A little after 6:30 a.m., a cheer went up from the protesters gathered in Zuccotti Park. A press release by New York City Deputy Mayor Cas Holloway announced that Brookfield Properties—the owner of the park—had decided to call off their cleaning, which would have required the park to be vacated, with police help if necessary.
“This is our victory,” shouted a heavyset bearded man with red suspenders from the speaker’s wall on the north side of the park, as his words were echoed in waves across the crowd. The Occupy Wall Street brass band led a dance line through the square as the kitchen area offered scrambled eggs, salad, bagels and blueberry muffins. “We even got some fucking scones here!” exclaimed one guy in delight.
A conflict with the cops had been averted in full view of television cameras. Unions like SEIU/1199 had sent members to bolster the crowd along with the Working Families Party, while the ACLU sent official observers, adding to the atmosphere of impending oppression.
In the tense hours before, protesters set about cleaning the park themselves, using soap and water and scrub-brushes, trying to prove that they did not need to be displaced. Homemade signs like “Today we clean up our park; Tomorrow we clean up Wall Street” dotted the perimeter along with prefab printed jobs like “Stop the War on Workers” and “NYPD Protects and Serves the Rich.” Overall, it was an earnest show of self-reliance with characteristically light-hearted touches, like the guy dressed as Santa Claus in the early morning hours, wielding a blue broom, who flashed a peace sign as I took his picture.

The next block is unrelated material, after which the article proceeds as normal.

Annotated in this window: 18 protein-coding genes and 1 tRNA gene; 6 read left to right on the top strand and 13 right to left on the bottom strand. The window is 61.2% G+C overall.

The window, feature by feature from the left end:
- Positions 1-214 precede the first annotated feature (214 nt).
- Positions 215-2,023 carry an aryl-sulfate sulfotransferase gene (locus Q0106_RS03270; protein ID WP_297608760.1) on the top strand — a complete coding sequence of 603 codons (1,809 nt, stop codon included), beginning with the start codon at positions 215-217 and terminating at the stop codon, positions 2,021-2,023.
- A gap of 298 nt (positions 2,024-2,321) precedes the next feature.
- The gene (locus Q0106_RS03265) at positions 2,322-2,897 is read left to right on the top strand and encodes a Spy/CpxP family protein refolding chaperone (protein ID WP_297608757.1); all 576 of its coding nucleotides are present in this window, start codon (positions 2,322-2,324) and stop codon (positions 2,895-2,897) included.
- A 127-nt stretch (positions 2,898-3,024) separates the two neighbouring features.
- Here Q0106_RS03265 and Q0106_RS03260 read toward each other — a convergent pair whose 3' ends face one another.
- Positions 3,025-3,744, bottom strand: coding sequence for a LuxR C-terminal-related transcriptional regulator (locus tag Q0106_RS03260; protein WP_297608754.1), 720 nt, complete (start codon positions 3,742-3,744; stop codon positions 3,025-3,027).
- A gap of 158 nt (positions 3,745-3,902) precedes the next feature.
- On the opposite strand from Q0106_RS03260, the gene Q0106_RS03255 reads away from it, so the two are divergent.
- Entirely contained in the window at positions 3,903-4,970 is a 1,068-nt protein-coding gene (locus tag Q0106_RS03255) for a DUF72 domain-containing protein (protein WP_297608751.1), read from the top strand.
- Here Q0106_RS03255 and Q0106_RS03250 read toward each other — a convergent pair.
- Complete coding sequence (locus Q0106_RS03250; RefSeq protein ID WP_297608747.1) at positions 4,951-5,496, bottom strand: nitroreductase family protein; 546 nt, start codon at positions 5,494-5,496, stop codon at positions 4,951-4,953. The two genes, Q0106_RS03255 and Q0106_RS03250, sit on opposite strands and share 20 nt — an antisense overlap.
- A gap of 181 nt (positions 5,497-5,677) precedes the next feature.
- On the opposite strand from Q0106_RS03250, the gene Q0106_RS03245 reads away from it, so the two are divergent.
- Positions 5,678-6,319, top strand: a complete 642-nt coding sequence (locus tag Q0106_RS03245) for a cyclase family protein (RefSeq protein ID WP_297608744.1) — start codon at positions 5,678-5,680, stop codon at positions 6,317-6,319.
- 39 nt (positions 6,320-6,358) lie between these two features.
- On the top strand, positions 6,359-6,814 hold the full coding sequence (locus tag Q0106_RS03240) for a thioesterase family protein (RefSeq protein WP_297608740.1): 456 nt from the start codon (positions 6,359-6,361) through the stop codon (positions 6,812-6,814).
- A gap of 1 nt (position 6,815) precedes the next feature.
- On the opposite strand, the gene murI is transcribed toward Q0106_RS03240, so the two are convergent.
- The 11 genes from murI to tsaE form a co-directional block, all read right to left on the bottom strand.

But the sense of celebration born of a reprieve did not last long. In the twilight afterglow, talk of a new march on Wall Street swept the crowd. There was no point in wasting all the media attention already assembled this morning. And so a relatively small group of a few hundred protesters began a march down Broadway as the green and black-clad brass band played a buoyant version of “We’re Not Gonna Take It” by Twisted Sister? behind a large cardboard sign saying “Keep the Peace.” It would prove disingenuous. I overheard one protester tell a cameraman: “The intersection will be at Exchange Place—that’s where we’re going to get arrested.”
And so it was. One block south of Trinity Church, in sight of Alexander Hamilton’s grave, the marchers crossed into the middle of Broadway, blocking the morning traffic. They got less than one block before a dozen cops on scooters rushed up to meet them. Cameras flashed as the sounds of whistles pierced the air.
Another set of protesters apparently doubled back through Trinity Place and paraded a few blocks further down Broadway, only to be stopped on the left side of Bowling Green and diverted down Beaver Street—ironically, also the home of the Sanitation Department offices.
The sense of relief that had greeted the wise decision to delay the forced cleaning of the square had been replaced with a determination to orchestrate a conflict in front of cameras. The vast majority of the protesters in Zuccotti Park are peaceful, but there is a professional protester element that wants the visuals of oppression to help build public sympathy for their movement. Like all extremes, they will ultimately be their own worst enemy, alienating more people than they attract. Already this morning, they succeeded in turning a sympathetic story of celebration into a story about manufacturing dissent.